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Implementation challenges facing hospital-based surveillance systems in Africa: lessons learned from IPPNWs Multinational Injury Surveillance System (MISSPP) and South Africa's National Non-fatal Injury Surveillance System (NANFISS) pilot projects
  1. R Matzopoulos*,
  2. D Zavala,
  3. R Mtonga,
  4. M Valenti
  1. Correspondence Department of Public Health and Family Medicine, Faculty of Health Sciences, Medical Research Council of South Africa and University of Cape Town, Anzio Road Observatory 7925, South Africa


Introduction Quality data are important for health resource allocation and the design, implementation and evaluation of injury prevention programmes and policies. Such data are seldom available in resource poor settings. Although there have been successful attempts to systematically collect mortality data, the introduction and sustainability of hospital-based injury surveillance has been more challenging.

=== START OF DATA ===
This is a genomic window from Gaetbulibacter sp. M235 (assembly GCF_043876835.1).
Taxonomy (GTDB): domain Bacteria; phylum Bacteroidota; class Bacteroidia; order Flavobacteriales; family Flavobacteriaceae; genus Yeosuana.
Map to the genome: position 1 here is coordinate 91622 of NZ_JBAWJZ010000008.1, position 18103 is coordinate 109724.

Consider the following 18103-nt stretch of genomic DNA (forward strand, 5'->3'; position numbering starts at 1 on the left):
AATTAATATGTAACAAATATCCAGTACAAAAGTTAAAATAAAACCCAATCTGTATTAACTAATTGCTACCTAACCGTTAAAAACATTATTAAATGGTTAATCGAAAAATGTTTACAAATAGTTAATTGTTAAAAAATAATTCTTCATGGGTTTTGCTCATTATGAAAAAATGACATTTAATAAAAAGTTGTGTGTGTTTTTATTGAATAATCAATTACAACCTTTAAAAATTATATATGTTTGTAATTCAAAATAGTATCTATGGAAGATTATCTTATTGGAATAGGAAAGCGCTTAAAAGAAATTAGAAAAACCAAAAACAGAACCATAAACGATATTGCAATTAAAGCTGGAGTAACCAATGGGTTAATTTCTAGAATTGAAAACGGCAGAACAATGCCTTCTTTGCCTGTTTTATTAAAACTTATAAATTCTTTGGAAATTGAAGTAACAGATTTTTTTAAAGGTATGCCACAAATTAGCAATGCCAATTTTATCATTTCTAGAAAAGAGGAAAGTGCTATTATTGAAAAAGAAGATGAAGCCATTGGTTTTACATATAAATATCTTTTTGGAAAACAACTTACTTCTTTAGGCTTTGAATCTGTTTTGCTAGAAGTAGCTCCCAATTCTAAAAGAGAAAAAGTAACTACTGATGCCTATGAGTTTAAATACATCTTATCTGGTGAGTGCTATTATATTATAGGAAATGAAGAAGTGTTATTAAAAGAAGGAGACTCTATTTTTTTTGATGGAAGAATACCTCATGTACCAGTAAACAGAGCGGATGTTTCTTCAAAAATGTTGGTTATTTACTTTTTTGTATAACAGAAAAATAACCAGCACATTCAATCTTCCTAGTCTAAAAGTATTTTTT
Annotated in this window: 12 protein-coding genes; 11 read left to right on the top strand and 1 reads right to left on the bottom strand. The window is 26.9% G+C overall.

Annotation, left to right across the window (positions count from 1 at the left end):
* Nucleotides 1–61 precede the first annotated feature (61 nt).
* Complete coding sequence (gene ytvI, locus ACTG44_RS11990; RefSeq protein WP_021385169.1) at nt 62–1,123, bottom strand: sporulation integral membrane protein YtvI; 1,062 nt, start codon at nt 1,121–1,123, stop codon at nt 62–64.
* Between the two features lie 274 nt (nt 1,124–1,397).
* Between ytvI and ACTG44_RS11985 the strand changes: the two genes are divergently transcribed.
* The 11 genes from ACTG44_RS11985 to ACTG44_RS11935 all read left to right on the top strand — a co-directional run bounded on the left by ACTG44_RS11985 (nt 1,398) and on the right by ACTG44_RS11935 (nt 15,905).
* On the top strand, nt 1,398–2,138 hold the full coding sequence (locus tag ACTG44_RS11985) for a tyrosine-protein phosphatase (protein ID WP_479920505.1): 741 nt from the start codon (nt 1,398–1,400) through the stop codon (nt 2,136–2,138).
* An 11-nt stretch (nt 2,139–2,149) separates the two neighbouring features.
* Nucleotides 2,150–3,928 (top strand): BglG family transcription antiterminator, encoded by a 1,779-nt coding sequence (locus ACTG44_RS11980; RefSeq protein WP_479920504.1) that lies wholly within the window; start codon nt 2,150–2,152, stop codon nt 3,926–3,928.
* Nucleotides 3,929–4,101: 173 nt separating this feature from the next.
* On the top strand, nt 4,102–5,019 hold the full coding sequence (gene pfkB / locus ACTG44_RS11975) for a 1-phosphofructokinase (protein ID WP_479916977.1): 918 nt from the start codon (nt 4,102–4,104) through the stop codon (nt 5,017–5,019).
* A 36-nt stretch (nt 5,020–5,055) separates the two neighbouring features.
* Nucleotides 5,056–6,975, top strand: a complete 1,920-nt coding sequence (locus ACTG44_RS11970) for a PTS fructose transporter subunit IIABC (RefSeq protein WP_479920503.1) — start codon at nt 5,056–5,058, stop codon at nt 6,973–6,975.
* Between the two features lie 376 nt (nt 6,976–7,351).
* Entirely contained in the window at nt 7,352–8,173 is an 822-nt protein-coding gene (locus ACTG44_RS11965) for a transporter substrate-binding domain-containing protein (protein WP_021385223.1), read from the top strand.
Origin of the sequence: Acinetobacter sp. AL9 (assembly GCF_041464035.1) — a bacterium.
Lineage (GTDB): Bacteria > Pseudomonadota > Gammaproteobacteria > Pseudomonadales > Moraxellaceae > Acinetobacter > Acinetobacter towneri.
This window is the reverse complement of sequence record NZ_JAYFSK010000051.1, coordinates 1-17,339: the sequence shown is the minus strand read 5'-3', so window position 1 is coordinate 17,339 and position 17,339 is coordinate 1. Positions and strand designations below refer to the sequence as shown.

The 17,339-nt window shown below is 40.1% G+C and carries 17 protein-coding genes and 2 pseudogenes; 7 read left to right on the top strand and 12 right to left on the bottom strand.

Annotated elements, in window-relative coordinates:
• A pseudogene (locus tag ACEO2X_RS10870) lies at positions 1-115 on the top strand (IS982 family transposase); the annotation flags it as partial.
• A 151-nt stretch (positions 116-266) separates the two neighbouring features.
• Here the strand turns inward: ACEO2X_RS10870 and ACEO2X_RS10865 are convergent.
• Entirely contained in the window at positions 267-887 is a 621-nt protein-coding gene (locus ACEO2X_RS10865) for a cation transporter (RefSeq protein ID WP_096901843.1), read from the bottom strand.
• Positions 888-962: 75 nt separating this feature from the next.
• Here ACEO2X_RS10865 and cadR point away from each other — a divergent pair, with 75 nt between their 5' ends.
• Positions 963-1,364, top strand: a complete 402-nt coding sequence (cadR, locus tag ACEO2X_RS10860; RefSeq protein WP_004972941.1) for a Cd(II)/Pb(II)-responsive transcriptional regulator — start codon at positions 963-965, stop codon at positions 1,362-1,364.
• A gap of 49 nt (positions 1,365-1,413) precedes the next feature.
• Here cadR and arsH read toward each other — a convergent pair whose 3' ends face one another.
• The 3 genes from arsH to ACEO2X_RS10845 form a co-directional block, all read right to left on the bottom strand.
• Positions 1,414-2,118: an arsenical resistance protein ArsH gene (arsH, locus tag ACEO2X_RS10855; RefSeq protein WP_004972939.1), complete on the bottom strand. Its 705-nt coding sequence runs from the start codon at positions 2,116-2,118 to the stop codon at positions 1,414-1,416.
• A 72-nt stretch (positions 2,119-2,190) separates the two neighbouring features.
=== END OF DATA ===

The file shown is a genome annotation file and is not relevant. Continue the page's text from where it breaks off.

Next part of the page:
Materials and methods This study describes the implementation of two hospital-based injury surveillance pilots in Africa by International Physicians for the Prevention of Nuclear War, and a South African research consortium. It draws on the findings of process evaluations conducted during implementation. The examples of Zambias Lusaka University Hospital and South Africa's GF Jooste Hospital in Cape Town reveal similar recurrent themes.

Results The utility of the injury data was apparent to various stakeholder groups, and although both projects met with initial success, neither was sustainable. Key weaknesses invariably related to a lack of institutionalisation and local investment. For example, there was no centralised oversight to coordinate the projects in the absence of the implementing research agencies, new staff were not adequately trained in data collection and, as there was no formal inclusion in hospital protocols, data collection was regarded as research and conducted ad hoc.

Conclusion The findings have implications for future attempts to introduce routine injury surveillance in resource poor settings, and indicate a role for multilateral agencies in developing and promoting implementation guidelines for adoption at a national level, as well as investment by health authorities in quality data collection, analysis and reporting.

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